has been continually triggering off age-old mechanisms which we've evolved to
deal with threat.s Those mechanisms involve getting lots of energy to your
muscles, so that you can either fight off the threat, or run away. But in the
modern world, threats (such as failing exams) aren't quite that physical. And
they don't go away quickly, either.
There's not a lot
of point in trying to reason with a survival mechanism that's millions of years
old, because you probably won't win. Instead, you're best off just giving your
body what it wants - the opportunity to use up some of that nervous energy in
demanding physical exercise.
It doesn't really matter whether you cycle, skate, swim, do aerobics,
play tennis, or do anything else - as long as it's your whole body you're
exercising. Sorry, but chess just isn't good enough!
There's another advantage to exercising, too. Quite apart from calming
you down, it also increases the rate of blood flow around the body, and to the
brain as well. It appears that this can help you to think more clearly, and to
learn better. So even if you don't exercise much in the normal run of things,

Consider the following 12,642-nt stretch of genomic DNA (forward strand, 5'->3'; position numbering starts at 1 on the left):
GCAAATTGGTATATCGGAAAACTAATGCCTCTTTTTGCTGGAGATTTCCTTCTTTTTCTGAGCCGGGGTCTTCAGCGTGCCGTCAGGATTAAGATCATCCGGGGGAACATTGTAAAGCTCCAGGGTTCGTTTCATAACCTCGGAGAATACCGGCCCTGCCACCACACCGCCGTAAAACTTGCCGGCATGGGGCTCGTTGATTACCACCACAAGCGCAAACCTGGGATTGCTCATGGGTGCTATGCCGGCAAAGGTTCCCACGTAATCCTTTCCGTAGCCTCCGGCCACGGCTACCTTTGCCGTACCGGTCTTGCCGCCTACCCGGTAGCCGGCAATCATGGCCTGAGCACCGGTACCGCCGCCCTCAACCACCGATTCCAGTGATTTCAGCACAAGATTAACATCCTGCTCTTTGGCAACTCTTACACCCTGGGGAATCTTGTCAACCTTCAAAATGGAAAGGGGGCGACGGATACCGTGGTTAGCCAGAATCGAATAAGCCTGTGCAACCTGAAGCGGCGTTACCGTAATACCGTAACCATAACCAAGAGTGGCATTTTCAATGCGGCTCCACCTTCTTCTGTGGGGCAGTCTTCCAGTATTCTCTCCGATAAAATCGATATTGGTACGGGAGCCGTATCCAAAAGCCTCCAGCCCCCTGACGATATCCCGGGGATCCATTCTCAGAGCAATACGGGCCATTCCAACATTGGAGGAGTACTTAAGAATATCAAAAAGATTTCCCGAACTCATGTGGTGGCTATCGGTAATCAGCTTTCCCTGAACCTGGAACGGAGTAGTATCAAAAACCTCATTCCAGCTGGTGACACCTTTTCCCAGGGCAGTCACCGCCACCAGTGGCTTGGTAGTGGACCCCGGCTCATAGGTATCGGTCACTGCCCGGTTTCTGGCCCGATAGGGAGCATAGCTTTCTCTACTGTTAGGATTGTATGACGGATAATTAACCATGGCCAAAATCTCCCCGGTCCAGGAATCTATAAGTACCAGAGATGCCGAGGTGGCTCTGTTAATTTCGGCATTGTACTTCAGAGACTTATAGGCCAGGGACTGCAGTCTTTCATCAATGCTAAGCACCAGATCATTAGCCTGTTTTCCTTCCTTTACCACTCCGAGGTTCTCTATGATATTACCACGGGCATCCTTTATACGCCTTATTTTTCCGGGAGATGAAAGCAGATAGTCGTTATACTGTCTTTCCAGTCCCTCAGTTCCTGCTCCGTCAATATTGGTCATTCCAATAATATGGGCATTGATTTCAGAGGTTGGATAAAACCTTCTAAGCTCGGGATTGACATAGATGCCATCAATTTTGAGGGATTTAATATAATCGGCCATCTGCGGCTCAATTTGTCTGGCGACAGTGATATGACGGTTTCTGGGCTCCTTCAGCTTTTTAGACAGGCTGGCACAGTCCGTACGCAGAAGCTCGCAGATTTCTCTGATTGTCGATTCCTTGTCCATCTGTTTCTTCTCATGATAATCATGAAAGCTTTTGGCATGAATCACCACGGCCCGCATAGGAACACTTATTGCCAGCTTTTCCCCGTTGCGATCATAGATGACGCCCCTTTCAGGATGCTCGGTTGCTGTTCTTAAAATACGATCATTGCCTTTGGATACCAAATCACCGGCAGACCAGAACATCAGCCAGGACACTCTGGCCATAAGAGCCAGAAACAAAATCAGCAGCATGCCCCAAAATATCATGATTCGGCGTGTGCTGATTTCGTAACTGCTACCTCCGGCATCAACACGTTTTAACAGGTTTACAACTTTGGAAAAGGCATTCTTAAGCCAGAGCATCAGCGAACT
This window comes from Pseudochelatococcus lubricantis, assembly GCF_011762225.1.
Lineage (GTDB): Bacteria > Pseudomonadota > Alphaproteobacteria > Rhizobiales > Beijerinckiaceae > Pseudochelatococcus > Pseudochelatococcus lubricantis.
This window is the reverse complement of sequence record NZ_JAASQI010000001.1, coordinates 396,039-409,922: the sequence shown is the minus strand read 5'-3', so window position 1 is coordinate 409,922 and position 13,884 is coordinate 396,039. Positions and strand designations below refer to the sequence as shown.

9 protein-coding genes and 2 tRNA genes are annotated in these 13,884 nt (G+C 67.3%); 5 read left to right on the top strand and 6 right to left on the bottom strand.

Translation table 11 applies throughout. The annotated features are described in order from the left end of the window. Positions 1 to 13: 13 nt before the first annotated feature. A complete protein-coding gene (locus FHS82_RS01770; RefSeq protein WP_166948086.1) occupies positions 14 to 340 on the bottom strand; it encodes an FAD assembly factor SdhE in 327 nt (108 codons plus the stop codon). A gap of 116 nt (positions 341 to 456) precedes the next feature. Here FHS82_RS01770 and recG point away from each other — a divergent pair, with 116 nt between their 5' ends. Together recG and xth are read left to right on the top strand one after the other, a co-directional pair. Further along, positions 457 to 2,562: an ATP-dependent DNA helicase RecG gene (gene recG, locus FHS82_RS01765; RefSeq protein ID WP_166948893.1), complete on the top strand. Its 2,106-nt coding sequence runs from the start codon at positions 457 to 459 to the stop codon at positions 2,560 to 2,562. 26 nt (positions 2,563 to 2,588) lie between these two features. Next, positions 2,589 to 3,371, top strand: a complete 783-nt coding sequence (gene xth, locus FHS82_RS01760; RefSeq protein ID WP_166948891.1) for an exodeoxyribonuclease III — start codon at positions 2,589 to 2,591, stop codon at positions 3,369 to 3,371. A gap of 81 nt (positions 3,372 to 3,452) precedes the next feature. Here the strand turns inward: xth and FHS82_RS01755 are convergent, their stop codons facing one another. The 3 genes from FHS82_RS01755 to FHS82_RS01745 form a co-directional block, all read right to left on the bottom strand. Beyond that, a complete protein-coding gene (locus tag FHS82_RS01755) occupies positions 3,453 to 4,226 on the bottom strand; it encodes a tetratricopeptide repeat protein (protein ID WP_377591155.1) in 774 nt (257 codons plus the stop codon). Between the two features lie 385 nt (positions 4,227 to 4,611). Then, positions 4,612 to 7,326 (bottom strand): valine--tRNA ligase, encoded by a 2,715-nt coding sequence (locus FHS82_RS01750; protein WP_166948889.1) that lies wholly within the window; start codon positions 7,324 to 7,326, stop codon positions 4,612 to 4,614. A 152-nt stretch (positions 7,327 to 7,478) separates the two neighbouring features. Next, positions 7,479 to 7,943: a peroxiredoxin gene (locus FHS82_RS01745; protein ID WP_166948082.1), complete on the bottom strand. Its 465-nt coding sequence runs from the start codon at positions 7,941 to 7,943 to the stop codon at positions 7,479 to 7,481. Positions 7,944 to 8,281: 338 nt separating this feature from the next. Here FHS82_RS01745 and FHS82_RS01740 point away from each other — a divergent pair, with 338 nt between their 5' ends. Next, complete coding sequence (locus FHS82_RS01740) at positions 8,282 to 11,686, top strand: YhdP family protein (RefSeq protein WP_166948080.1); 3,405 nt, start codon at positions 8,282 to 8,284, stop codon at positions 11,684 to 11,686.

when you're revising for exams or taking them, exercise is exactly what you
to the physical
lots of ways that you can make your stress much worse than it needs to be, and
at exam time, you need to make sure that you avoid them as much as possible.
We'll be looking at ways you can make your stress worse mentally in the next
section, but there are physical ways that you can do it, too. For example: not
eating, or fasting, stimulates a particularly active state in the body. It's an
old evolutionary survival mechanism, which has the purpose of encouraging you
to go out and seek food, actively. In the process, though, you become more
agitated, and less able to concentrate on other things. So it's absolutely
vital to eat regularly during exam times.
Caffeine is a very powerful drug, which acts directly on the central
nervous system and heightens emotional arousal. But you've got enough emotional
arousal just from worrying about the exams in any case, so it's an extremely
bad idea to fill your system up with a drug which will exaggerate that! Try to
drink less coffee in the period before and during exams - drink milk instead,
if you can (see above), or tea at the very least.